In an effort to assist small, independent businesses around the world during this unprecedented COVID-19 pandemic, Vans launched its “Foot the Bill” initiative earlier this month. Pacific Marine Mammal Center (PMMC) was selected as one of the 80 beneficiaries for the program. 

PMMC collaborated with local Laguna Beach artist Wyland, who designed a custom PMMC shoe based off of his first “Whaling Wall” in Laguna Beach, originally created 38 years ago, that led to the creation of 99 additional massive murals around the world. “The mysterious sea has inspired artists from the beginning of time,” said Wyland.

Vans created its “Foot the Bill” program knowing that COVID-19 has had a devastating and crippling effect on everyone. “As the Vans ‘Foot the Bill’ initiative is focused on supporting small businesses during these tough times, I am proud to have the Pacific Marine Mammal Center participating through our Customs platform,” said Steve Van Doren, son of Vans’ founder and Vans vice president of events and promotions. “With a shared passion for our oceans and commitment to look after it, we are excited to offer fans of the Pacific Marine Mammal Center the ability to design their own custom pair of Vans featuring the artwork of world-renowned Wyland, with net proceeds of each pair sold going directly to the organization.”   

PMMC partners shoe

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Submitted photo 

Customized PMMC and Wyland Vans shoe

Since the stay at home orders were established in mid-March, all PMMC education programs have been canceled or postponed and the facility has been closed to the public, causing a decrease in funds and donations. This project comes at a time when small business and nonprofits need it the most, including PMMC. 

“The opportunity to not only be part of, but also the beneficiary, of this collaboration with two worldwide brands is more than we could have ever hoped for,” said Peter Chang, Chief Executive Officer at PMMC. “The funds from this program are critical right now and will go towards our efforts to maintain a positive cash flow for our day-to-day operations. We are thankful for Vans and Wyland and their continued leadership in social responsibility initiatives that have such a broad impact.” 

The program leverages the existing Vans Customs platform that allows patrons to further personalize their PMMC shoe to fit their own styles. Only 500 pairs of the limited edition PMMC shoe will be made. Net proceeds from the sale of each pair will go directly to PMMC during this time of need.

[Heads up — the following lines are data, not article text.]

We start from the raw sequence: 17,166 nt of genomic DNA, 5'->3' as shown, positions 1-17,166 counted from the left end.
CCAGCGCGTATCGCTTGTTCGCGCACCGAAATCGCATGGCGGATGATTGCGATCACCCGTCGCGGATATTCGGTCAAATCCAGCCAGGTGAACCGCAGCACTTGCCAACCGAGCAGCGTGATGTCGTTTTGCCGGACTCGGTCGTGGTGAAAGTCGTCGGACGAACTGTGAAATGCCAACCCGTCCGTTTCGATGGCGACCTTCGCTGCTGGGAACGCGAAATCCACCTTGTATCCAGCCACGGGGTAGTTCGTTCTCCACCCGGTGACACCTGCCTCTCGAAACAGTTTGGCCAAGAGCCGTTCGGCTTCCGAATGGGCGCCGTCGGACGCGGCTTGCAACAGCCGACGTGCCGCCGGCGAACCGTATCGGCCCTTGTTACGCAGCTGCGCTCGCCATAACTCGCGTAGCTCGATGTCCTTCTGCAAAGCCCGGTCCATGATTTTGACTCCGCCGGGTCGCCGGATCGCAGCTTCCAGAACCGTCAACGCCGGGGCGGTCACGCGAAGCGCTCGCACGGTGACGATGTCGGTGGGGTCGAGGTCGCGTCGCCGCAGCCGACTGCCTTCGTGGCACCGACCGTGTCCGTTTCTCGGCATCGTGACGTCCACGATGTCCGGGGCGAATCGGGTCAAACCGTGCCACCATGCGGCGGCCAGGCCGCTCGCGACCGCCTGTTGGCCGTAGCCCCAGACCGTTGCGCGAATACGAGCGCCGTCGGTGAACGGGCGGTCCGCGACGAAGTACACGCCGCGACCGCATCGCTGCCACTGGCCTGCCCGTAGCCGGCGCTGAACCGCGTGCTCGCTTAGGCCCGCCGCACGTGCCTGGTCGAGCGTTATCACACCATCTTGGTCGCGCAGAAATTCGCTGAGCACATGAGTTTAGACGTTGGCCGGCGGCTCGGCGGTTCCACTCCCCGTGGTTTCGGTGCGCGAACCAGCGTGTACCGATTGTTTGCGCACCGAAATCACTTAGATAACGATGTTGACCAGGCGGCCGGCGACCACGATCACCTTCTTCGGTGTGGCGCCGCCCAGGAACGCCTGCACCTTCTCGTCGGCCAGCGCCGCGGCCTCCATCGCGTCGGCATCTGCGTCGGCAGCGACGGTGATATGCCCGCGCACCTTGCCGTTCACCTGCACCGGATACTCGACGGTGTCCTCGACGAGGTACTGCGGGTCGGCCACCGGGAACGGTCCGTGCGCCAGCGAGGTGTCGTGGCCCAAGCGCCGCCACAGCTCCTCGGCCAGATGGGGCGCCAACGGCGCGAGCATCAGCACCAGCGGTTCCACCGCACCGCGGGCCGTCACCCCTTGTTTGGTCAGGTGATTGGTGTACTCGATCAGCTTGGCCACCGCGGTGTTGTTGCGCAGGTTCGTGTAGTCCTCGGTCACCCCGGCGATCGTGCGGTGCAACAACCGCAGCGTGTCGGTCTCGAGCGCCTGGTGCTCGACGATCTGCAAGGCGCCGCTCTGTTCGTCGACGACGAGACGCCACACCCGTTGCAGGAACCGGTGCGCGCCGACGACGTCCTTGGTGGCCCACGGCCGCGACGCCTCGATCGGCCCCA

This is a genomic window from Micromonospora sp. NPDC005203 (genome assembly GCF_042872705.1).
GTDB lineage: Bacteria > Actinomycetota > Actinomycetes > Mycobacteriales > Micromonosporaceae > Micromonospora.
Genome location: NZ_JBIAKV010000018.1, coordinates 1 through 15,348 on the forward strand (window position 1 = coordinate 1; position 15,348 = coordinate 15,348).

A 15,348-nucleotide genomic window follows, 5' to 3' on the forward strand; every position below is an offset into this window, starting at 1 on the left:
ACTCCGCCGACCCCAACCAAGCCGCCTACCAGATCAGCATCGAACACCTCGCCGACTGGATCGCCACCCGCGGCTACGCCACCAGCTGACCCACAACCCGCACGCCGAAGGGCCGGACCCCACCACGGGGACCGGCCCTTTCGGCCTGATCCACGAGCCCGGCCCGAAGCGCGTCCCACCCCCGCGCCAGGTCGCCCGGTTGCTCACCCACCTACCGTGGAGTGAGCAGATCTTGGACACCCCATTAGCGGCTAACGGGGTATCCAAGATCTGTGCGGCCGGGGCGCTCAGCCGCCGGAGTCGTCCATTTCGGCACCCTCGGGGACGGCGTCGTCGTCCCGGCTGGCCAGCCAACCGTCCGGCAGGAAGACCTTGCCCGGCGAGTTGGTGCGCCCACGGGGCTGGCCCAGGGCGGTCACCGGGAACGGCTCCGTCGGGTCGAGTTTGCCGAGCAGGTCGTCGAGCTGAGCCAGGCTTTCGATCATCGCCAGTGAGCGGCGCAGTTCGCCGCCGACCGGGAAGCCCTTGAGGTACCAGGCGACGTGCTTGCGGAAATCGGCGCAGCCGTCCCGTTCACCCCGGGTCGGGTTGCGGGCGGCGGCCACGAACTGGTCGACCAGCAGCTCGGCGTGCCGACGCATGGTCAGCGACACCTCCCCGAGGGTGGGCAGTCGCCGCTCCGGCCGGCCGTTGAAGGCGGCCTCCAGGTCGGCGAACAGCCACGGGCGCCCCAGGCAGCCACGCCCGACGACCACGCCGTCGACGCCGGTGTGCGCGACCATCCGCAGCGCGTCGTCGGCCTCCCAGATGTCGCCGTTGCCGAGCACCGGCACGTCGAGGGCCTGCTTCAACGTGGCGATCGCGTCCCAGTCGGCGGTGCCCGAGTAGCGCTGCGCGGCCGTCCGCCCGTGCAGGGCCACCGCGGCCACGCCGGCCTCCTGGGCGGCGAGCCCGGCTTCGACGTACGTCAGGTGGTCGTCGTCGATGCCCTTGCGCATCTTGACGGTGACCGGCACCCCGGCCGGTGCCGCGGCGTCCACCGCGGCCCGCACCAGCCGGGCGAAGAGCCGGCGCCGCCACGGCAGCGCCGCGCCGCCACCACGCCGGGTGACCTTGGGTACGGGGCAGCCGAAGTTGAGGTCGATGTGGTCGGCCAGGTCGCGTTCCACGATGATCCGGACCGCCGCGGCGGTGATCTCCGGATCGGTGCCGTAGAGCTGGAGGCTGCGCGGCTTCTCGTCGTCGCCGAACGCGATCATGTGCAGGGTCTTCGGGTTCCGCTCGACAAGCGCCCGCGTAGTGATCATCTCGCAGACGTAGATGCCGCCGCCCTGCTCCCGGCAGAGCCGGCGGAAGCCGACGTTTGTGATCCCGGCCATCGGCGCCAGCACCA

To order or check out the shoe, click here.

Guest Column

Feeling powerless during the pandemic? Here’s how to reclaim your power 

By Dr. Vidya Reddy 

Hello and welcome. I’d like to begin by letting you all know that I’m deeply committed to supporting you all mentally and spiritually during this time. I will continue to regularly give you tools for self-regulation and anxiety relief.

We’ve become accustomed to frightening news, from the current global pandemic and from war and mass violence to terrifying natural disasters.

Following a tragedy, we’re taught to quickly pick up and get on with our lives, but on a subconscious level we still feel the terror. 

It’s easy to hide in alcohol, numb out with Netflix or the internet, or to turn off the news and pretend like nothing happened. But if you avoid your fear it will subconsciously haunt you. It’s important to move through our emotions and heal them. 

It will pass. Storms never last. Springs follow winters. 

Feeling powerless doctor

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Photo by Johnny Antezana

Dr. Vidya Reddy

How do you reclaim your power, when you feel powerless?

There’s no right or wrong way to handle our feelings, though there are tools that can help. Outlined below are a few steps for working through your fear to reclaim your power when you feel powerless. 

Step 1: Get honest about your fear